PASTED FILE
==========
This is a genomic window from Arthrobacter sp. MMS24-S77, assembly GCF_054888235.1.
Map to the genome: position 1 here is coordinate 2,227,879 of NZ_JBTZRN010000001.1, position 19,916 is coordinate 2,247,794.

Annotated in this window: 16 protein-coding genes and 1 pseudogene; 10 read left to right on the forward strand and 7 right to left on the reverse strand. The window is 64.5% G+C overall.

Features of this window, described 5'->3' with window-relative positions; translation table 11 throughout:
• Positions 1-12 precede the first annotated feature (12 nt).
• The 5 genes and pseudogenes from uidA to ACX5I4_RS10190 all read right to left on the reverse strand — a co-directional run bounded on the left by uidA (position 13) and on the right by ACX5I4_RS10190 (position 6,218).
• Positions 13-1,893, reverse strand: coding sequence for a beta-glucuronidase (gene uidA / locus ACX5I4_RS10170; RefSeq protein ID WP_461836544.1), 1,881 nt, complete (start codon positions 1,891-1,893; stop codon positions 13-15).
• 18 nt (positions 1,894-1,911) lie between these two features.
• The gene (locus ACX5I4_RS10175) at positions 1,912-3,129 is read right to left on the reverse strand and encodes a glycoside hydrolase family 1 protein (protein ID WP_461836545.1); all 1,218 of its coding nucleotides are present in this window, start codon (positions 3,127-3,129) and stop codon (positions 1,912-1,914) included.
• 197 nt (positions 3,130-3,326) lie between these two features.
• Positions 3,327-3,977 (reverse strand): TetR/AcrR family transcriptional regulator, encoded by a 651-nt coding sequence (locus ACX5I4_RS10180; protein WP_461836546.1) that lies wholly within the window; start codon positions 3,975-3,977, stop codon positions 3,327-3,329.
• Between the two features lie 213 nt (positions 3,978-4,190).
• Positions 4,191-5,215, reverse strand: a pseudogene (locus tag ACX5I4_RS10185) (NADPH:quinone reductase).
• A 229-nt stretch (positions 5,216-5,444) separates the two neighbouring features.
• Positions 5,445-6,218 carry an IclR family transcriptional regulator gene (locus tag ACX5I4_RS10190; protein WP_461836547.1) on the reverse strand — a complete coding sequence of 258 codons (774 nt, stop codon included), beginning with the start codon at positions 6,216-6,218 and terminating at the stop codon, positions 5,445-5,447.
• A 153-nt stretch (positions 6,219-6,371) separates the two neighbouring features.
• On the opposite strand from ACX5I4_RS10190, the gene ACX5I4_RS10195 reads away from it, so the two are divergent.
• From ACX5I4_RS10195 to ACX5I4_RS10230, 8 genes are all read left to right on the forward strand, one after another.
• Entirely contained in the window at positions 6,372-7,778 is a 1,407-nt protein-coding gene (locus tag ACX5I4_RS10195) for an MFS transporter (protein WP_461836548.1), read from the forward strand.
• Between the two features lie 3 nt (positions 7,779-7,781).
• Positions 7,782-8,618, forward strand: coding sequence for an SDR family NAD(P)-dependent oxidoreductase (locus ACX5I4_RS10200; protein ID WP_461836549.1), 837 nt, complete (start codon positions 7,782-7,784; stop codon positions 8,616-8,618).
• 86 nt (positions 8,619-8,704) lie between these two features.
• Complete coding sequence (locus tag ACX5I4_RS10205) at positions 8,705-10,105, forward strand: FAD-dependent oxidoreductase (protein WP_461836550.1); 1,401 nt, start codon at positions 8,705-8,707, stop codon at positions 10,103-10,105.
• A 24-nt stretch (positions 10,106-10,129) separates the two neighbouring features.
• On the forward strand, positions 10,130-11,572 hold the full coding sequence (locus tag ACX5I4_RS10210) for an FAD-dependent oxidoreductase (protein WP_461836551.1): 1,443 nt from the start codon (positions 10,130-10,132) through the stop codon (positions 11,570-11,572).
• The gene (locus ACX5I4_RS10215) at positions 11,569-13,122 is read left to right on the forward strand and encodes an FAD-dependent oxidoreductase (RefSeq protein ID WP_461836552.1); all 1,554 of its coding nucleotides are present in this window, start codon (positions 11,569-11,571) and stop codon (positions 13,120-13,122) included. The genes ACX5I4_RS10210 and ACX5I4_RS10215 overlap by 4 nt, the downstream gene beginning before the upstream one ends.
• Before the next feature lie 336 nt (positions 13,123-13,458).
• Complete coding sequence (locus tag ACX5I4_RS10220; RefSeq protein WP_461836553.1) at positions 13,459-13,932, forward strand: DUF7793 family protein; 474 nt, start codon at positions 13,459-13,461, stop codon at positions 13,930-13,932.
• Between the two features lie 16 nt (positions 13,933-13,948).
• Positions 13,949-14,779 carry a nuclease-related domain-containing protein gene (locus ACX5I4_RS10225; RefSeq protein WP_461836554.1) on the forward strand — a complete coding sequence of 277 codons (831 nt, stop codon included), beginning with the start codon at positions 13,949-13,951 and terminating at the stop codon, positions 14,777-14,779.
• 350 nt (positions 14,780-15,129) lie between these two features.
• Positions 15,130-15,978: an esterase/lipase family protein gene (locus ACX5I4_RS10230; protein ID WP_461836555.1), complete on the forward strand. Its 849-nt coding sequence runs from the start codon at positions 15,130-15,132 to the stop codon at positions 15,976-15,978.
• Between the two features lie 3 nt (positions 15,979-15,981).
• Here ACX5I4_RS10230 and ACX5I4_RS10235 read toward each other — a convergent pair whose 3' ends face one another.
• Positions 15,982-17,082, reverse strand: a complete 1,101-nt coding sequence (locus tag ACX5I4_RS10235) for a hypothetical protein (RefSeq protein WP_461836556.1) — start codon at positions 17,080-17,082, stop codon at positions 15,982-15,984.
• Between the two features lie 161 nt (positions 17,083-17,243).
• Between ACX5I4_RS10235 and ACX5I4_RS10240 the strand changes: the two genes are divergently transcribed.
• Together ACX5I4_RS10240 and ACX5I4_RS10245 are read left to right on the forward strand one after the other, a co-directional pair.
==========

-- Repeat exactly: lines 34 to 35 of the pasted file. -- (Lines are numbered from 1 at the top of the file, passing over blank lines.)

• Here ACX5I4_RS10230 and ACX5I4_RS10235 read toward each other — a convergent pair whose 3' ends face one another.
• Positions 15,982-17,082, reverse strand: a complete 1,101-nt coding sequence (locus tag ACX5I4_RS10235) for a hypothetical protein (RefSeq protein WP_461836556.1) — start codon at positions 17,080-17,082, stop codon at positions 15,982-15,984.